What’s the role of public art when the very idea of the public seems under assault? When the country elected its first black president, many saw chance to redefine “American culture.” It felt for many like the White House could finally become a platform for representing those who had historically suffered erasure, dismissal, ridicule or caricature in the public sphere, could now be represented in their fullest, most genuine selves. From Stevie Wonder gigging at the President’s house party, to the pitch-perfect droppage of sarcasm bombs on Between Two Ferns—the presidency seemed strangely, alarmingly…kind of cool for once.
Eight years on, under President Trump, we now know it was too good to last. Though cultural curmudgeons have been threatening to pull the plug on National Endowment for the Arts and related resources for decades now, many fear that Trump might actually follow through on this.
According to a draft plan the Trump administration appears to be considering, arts funding may be one of the first casualties of Trump’s impending culture war. Featuring his signature combination of aggressive vulgarity and warped white-Christian “purity,” Trump seems poised to claw America back to a two-dimensional identity hovering between ignorant bliss and angry anti-elitism.
The defunding plan favored by the right-wing Heritage Foundation, which Trump may look to as a guide, targets the Corporation for Public Broadcasting, National Endowment for the Arts and National Endowment for the Humanities as bastions of government “waste.” A combination of privatization—spinning them off to the corporate sector—or simply zeroing out their already paltry budgets, is seen as fiscal prudence. Yet this cesspool of federal profligacy somehow manages to employ over 4.7 million people and generate over $700 billion annually for the economy. Much of this is now in peril, facing with the potential loss of federal support. But for communities of color and historically underrepresented artists, the loss of state support represents a much heavier burden.
While Washington is often associated with the "establishment," since the New Deal, some of the most progressive public art has come from federal resources. The infusion of arts funding that the Roosevelt administration provided for writers, artists, dramatists and other creatives who had fallen on hard times during the Great Depression created new platforms to highlight the stories of the ordinary Americans: of urban black neighborhoods and the forgotten poor of the Dust Bowl, of southern folk artists and Harlem’s avant garde, of the struggles of Japanese American prisoners at Manzanar, and Mexican migrant workers in Imperial Valley. This was the first opportunity for the margins of America to be foregrounded in its central public narrative.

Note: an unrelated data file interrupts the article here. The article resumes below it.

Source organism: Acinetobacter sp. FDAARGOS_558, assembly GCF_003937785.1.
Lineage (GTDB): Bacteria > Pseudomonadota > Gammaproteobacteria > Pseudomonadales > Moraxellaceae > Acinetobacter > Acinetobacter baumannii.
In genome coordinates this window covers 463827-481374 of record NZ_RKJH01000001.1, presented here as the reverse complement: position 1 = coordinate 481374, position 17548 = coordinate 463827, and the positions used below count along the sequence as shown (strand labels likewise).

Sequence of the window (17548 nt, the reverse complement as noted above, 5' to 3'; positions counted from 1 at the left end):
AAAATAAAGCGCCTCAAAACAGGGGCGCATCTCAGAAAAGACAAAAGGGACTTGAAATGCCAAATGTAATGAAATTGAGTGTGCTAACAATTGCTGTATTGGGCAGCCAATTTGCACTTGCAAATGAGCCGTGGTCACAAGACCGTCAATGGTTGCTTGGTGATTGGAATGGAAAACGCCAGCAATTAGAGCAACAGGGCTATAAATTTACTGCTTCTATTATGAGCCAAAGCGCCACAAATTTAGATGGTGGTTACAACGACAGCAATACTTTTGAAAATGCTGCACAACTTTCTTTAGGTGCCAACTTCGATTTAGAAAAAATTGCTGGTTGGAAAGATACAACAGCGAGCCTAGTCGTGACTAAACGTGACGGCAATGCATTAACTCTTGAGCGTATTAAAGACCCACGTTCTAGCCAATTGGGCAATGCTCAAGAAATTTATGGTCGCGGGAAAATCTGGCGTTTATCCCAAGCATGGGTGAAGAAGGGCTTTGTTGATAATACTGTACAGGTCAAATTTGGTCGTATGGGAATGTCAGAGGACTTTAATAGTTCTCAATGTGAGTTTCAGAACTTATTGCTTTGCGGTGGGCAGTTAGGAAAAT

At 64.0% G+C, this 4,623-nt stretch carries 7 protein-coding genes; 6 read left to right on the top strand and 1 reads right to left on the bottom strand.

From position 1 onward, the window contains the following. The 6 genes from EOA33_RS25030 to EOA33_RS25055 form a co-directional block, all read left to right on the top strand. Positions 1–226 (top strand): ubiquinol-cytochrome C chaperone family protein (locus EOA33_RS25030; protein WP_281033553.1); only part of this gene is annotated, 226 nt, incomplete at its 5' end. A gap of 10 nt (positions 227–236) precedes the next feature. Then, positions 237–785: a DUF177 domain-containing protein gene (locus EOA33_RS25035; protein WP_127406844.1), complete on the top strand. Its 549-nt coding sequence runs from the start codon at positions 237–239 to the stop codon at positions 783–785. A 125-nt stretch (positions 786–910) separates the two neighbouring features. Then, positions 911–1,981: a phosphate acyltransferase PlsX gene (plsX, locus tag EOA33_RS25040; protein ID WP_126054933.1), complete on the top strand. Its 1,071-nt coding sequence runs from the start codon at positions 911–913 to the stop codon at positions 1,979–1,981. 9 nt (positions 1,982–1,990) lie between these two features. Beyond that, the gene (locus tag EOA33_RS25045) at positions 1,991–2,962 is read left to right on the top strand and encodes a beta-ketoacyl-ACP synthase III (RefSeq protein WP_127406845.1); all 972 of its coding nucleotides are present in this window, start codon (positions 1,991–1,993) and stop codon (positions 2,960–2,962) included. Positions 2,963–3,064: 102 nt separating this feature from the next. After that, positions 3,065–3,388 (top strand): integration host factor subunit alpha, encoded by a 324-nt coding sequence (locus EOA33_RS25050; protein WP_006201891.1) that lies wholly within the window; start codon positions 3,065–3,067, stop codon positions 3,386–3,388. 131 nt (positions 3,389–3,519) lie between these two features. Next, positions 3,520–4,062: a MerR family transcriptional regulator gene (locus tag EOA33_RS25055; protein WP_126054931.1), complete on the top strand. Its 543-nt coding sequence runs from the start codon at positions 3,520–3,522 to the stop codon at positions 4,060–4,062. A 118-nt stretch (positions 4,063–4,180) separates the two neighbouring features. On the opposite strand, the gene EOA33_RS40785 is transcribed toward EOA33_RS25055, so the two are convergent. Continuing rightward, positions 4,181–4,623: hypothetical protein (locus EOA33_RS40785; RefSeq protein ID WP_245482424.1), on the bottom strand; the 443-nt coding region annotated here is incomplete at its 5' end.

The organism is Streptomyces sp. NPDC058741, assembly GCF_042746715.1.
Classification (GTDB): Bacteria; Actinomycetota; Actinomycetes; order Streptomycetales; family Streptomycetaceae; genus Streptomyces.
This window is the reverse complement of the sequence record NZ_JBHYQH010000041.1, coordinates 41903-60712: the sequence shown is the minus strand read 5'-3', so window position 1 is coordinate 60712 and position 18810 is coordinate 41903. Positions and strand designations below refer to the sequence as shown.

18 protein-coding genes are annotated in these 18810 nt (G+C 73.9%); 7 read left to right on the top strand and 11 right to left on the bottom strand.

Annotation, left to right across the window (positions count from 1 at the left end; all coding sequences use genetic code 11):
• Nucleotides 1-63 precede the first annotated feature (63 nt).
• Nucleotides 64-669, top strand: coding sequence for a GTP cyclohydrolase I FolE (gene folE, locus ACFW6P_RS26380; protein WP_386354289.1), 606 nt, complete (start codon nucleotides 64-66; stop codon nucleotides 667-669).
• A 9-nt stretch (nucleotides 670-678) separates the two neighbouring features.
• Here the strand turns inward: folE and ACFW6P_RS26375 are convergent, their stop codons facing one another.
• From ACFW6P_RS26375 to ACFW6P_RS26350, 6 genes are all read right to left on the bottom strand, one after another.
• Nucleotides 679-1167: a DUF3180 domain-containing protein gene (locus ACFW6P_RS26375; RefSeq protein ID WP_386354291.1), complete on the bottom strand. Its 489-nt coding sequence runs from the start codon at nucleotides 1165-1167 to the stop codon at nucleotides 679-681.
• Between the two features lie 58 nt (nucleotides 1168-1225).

So it’s not surprising when the Trump administration threatens to take an axe to the one of few dedicated federal resources that has ever invested in unheard, untold, and invisible American stories. The folks that brought us Sesame Street, and who have supported a rising generation of urban playwrights in Hell’s Kitchen, may soon find themselves struggling much, much harder to earn a living.
Does that mean these artists will vanish without federal funding? True artists will persevere, with or without government support. But what they do stand to lose is the validation of being incorporated into the national collective story. No, validation isn't everything, but it is vital, marking a kind of public consensus on the dignity of a body of creative work. By contrast, as Suzanne Nossel of PEN America explains: "Even apart from the essential resources at stake, the signal sent by this gesture is a slap in the face to artists, writers, researchers, and scholars who are learning that the Administration seems to consider their work worthless." The question of the relative "worth" of the arts is also particularly cruel in light of the contrasting worldviews at play. In numerical terms, the money saved by cutting the federal arts budget is the equivalent of perhaps the installation of golden toilets in all of Trump's hotels.
So The Trump administration represents a segment of the country that finds real art to be “elitist”, “arrogant,” or detached from “real America.” But that’s code for an underlying hatred of identities that no longer speak to what they think “real America” is about.
But in response to the threatened defunding of the arts, poet Bob Holman (who, as self-styled Minister of Poetry and Language Protection of the arts advocacy group U.S. Department of Arts and Culture, has led grassroots storytelling programs across the country), sees a renewed role for the arts in Trump’s America.
Our nation is plowing huge sums into corporate tax-breaks and the world’s largest prison system. Since 2001, the United States has spent more than $8 million an hour on the War on Terrorism. With a federal budget of nearly $4 trillion, why not allocate $1 billion—a tiny fraction of one percent—for jobs that nurture cultural democracy and reduce strife?….
Practicing the empathy, creativity, and social imagination needed to strengthen our bonds following November’s election, we can save our communities, rural and urban, and shape a livable, more equitable future.
What are we going to do about this? What can we do? Now, it may seem preposterous for a president like this one to be keen on empathy or creativity. But the sad thing is no one may even bother to challenge him to do so. It’s rational to assume Trump won’t seriously invest public resources in the arts, but let’s be clear about why not. The President isn’t worried about elitism in state funded cultural production; he’s worried that artists will be able to see through his lies. While claiming to speak for a forgotten country, Trump encourages his followers to forget who they really represent.
—February 3, 2017